Part IV - Estate of Taruk Joseph Ben-Ali

In continuation of our blog on the Estate of Taruk Joseph Ben-Ali, Wendelyn Wilburn (Taruk's wife, contestant and appellant) appealed the probate court's decision admitting Taruk's will to probate. The appellants contend that (1) the trial court made a mistake in applying a presumption of due execution since Golde failed to establish the genuineness of the signatures of both witnesses which is in contravention with Probate Code section 6110, and (2) Golde also failed to establish by clear and convincing evidence that Taruk intended the instrument to be his will.

The Court of Appeal agreed with the appellants and reversed the probate court's judgment. The Court of Appeal believes that the rule in California and elsewhere is that proof of the signatures of the decedent and the witnesses makes a prima facie (referring to a lawsuit or criminal prosecution in which the evidence before trial is sufficient to prove the case unless there is substantial contradictory evidence presented at trial) case of due execution. However, proof of the signature of the decedent and of only one of the witnesses does not. In this case, there was no adequate evidence for determining the unreadable entry on the signature page of the will was in fact a signature and, if so, that it was made by a person separate from the person who was competent, present during the execution, and understood the instrument to be a will. The Court of Appeal also found that no clear and convincing evidence was provided indicating that Taruk intended the instrument to be his will since he has not spoken of the will or his testamentary intent to anyone and neither was an original or copy of the will found in his residence or among his belongings. Meanwhile, it has been determined that Hassan (Taruk's father) would go to extremes of fraud and dishonesty in order to retain control of the Ashby property, including but not limited to fraudulently forging Taruk's signature. Accordingly, the Court of Appeal reversed the judgment and sent it back to the probate court for further action.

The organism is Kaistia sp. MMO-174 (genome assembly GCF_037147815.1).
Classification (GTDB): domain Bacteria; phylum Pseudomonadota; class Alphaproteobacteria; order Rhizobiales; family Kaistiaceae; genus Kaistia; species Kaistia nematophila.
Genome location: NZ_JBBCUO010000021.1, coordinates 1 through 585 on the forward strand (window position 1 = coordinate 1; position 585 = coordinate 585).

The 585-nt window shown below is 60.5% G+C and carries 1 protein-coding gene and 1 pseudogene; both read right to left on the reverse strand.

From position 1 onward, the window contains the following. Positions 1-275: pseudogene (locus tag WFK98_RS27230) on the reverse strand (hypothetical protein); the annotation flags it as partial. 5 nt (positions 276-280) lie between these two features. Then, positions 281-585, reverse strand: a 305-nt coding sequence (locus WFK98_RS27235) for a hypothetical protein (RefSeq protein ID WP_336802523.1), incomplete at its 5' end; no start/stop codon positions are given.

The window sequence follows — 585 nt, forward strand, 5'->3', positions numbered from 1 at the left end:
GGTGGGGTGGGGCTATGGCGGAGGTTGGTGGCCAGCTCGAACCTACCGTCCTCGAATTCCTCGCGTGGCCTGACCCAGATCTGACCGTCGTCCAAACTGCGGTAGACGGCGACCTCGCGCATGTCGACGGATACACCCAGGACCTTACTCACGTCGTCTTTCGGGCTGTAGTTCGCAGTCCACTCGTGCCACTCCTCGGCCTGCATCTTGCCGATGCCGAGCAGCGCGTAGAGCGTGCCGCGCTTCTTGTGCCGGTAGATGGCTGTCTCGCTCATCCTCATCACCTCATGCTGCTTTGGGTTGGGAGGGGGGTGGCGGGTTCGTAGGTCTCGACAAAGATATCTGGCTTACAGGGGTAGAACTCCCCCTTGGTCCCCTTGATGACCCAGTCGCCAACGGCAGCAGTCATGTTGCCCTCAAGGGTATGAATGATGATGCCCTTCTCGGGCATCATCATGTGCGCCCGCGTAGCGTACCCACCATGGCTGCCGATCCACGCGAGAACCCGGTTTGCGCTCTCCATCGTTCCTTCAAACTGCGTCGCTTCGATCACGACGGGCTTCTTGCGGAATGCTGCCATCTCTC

*This blog entry was not written by an Attorney and should not be construed as professional legal advice.

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